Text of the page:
3 Prosecution to notify the Defence every time new documents are being

4 placed in the Halilovic folder by the Prosecution with a short

5 description of the material being placed therein.

6 The Prosecution responds to the motion for the enforcement of

7 court order re: electronic disclosure suit was filed on the 30th of

8 June. Provision of the index as to who is -- seem to be not feasible but

9 may be indexed as to Halilovic's folder. We are still not quite sure

10 what kind of index the Prosecution or the Defence mentioned here.

11 Yes, Mr. Mettraux.

12 MR. METTRAUX: Yes, good afternoon, Your Honour. We had the

13 opportunity to describe the sort of index we had in mind, and we don't

14 think it would be such a burdensome exercise for the Prosecution in the

15 sense that the information we would expect is the information which we

16 normally provided with when we receive disclosure under Rule 68 or under

17 Rule 66(A), namely a very short, generally one-liner description of the

18 document together with the ERN number of that document. Really the

19 material that we need in order to be able to go through the EDS material

20 is simply a document which would indicate to us very, very briefly

21 whether there is any chance of relevant material to be found in each and

22 every document. It doesn't have to be lengthy. It doesn't have to be

23 particularly precise but it has to give us an idea of what is to be found

24 in each of the documents.

25 We had been given in the past by the Prosecution what they called

Page 15

1 at the time an index which was no more than the list of ERN numbers and

2 those numbers means nothing for the Defence. We would have to open each

3 and every one of the documents to find out ourselves what those documents

4 contain. Furthermore, many of those documents would appear to be in the

5 B/C/S language and neither counsel would be able to read those documents.

6 So to answer Your Honour's question, the information which we would ask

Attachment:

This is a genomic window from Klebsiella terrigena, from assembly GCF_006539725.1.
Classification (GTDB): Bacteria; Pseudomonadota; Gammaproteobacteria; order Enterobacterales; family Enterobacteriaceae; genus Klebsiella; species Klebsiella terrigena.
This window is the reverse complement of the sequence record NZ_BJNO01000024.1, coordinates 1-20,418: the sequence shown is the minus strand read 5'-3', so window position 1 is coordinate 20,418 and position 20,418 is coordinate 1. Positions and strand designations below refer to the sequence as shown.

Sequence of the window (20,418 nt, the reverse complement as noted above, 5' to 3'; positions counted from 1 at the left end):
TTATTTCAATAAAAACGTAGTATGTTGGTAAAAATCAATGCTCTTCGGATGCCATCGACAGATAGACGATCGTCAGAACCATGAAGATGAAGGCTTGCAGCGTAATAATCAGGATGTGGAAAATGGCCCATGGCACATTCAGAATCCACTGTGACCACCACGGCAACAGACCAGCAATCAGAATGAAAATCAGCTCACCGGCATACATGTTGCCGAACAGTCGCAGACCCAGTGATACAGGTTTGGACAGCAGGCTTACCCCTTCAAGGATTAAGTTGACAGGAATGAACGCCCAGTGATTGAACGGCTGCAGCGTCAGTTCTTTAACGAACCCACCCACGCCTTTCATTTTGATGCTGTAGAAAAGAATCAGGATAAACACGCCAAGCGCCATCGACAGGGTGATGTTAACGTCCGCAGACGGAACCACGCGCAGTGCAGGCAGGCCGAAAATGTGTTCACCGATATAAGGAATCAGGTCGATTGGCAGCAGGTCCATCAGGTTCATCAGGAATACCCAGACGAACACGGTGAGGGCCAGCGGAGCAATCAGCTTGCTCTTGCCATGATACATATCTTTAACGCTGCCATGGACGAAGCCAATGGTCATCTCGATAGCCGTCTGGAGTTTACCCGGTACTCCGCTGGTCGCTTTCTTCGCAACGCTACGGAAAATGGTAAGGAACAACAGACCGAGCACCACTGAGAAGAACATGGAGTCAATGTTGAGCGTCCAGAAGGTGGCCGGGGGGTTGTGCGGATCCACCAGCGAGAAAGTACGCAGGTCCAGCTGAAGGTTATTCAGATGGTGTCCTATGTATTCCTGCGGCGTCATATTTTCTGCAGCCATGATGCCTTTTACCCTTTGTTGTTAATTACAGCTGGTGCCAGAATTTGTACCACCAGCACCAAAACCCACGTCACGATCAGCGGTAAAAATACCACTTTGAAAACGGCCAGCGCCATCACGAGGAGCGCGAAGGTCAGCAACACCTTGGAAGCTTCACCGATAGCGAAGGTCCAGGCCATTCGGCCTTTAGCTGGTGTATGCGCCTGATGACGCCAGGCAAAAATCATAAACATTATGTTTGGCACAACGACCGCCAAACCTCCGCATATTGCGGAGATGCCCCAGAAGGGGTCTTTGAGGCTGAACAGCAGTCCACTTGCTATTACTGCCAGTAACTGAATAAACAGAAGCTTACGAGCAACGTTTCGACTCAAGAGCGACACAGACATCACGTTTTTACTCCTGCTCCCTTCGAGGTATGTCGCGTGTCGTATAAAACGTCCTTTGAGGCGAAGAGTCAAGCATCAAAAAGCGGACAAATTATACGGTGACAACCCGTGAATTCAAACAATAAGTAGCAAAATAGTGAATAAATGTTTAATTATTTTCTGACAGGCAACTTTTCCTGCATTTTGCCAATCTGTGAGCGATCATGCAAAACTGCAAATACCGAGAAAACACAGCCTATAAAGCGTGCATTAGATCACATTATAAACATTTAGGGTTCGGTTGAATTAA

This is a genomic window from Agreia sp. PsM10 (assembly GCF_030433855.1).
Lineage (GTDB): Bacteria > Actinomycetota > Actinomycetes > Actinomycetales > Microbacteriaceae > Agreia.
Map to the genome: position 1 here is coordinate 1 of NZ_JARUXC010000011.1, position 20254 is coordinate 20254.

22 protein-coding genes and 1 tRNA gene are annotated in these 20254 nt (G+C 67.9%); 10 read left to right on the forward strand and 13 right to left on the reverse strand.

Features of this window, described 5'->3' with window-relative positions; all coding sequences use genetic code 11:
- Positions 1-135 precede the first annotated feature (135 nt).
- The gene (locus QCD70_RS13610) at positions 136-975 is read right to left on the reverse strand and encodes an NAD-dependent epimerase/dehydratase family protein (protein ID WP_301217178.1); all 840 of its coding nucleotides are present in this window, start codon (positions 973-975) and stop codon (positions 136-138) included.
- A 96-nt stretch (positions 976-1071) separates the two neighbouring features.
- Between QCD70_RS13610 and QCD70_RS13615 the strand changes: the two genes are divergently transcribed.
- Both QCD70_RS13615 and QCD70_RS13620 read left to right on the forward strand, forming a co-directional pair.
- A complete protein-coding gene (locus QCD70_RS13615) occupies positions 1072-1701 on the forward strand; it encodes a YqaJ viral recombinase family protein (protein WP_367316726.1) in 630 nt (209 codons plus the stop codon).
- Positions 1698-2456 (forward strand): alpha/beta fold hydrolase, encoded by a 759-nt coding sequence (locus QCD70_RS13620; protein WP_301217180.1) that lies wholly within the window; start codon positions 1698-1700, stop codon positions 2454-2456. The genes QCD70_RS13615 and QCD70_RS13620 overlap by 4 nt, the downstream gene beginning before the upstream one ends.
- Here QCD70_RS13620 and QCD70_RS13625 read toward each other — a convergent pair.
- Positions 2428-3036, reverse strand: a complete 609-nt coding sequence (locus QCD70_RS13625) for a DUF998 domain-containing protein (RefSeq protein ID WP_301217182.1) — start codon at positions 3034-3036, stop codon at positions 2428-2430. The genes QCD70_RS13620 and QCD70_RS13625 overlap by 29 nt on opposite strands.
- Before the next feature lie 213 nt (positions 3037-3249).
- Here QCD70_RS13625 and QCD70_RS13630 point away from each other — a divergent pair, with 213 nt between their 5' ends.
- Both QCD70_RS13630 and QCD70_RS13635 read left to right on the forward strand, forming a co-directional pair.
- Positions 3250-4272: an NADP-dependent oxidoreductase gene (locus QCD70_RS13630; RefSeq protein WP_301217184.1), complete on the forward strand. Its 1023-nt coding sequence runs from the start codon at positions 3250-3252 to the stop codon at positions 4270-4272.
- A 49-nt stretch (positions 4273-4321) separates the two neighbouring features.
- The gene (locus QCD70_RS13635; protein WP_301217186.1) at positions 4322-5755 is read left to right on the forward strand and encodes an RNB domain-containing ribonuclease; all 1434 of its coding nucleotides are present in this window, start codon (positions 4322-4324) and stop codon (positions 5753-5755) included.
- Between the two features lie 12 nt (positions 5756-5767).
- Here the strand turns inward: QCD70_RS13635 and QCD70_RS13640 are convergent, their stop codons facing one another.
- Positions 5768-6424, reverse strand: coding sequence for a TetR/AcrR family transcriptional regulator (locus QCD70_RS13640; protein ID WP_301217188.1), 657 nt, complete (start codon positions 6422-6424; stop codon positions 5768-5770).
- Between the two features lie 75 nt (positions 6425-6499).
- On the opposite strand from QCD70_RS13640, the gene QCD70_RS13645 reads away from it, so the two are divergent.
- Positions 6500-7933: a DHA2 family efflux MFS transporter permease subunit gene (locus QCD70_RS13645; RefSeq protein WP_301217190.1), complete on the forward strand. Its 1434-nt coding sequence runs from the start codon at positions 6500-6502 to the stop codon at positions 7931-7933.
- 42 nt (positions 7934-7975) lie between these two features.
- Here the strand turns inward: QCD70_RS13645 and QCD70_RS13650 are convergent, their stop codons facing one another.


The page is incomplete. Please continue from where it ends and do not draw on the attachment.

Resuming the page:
7 the Prosecution to provide would be a one-liner such as those one-liners

8 which we have provided in relation to material which they have disclosed

9 to us in the past. "Order of the 15th of January signed by Mr. Salko

10 Gusic," for instance, or something to that effect which would avoid

11 having to open each and every document.

12 JUDGE LIU: Well, you still did not answer my question

13 specifically. You mean all those documents in the Halilovic's folder or

14 is it beyond that folder?

15 MR. METTRAUX: I must admit that we have some sympathy for the

16 Prosecution difficulties. We are not suggesting that it's an easy

17 exercise for the Prosecution either. We are simply submitting that it's

18 easier for them than it is for us, and that there is a court order

19 ordering them to provide us with search information.

20 We would like to be reasonable in that regard. We think that

21 whatever material would be relevant to us would or should be found in the

22 Halilovic folder and at this stage we would only ask to be provided with

23 an index in relation to that folder. If the Prosecution were to discover

24 that material relevant to our case was misplaced or placed in another

25 folder, I mean we would expect to receive notice of that fact. But at

Page 16

1 this stage we would only insist on the Halilovic folder being indexed.

2 JUDGE LIU: Thank you very much. Did the Prosecution already

3 provide to the Defence such index and how this work and how many

4 documents Halilovic's folder contains? Yes, who is in the position to

5 answer that? Yes, Mr. Re.

6 MR. RE: I'll attempt to do so. The question Your Honour is

7 asking is have we provided them with an index. Well, no, we can't. It

8 doesn't exist. That's what we are trying to explain. When we put

9 together a case -- the Prosecution in the letter which we annexed to our

10 response to the motion, we explained there are over 4 million pages in

11 our collections. There are many hundreds of thousands of documents

12 relevant to the ABiH collections and what's loosely called the Bosnian

13 government or Bosnian Muslim side. Now, to find any documents for a case

14 such as this one - the Hadzihasanovic case, the Delic case, the Oric

15 case - we have to go through different collections of documents. And

16 when I say collections, I mean large numbers of documents which have

17 either been provided to the Prosecution or seized by the Prosecution in a

18 search warrant from various locations throughout the former Yugoslavia.

19 They don't all exist in the same place. And they're catalogued whether

20 they come in according to the collection they come from. For example,

21 the Sarajevo collection, which is described in the EDS, is -- are those

22 documents taken from a search of the ABiH archives in Sarajevo in October

23 2000. Some of those documents were used in the Hadzihasanovic case, some

24 of them in the Delic case, some of them in this case. There are

25 thousands of documents there. We analyse them by -- a language assistant

Page 17

1 looks at them to try to find relevant things. Investigator, criminal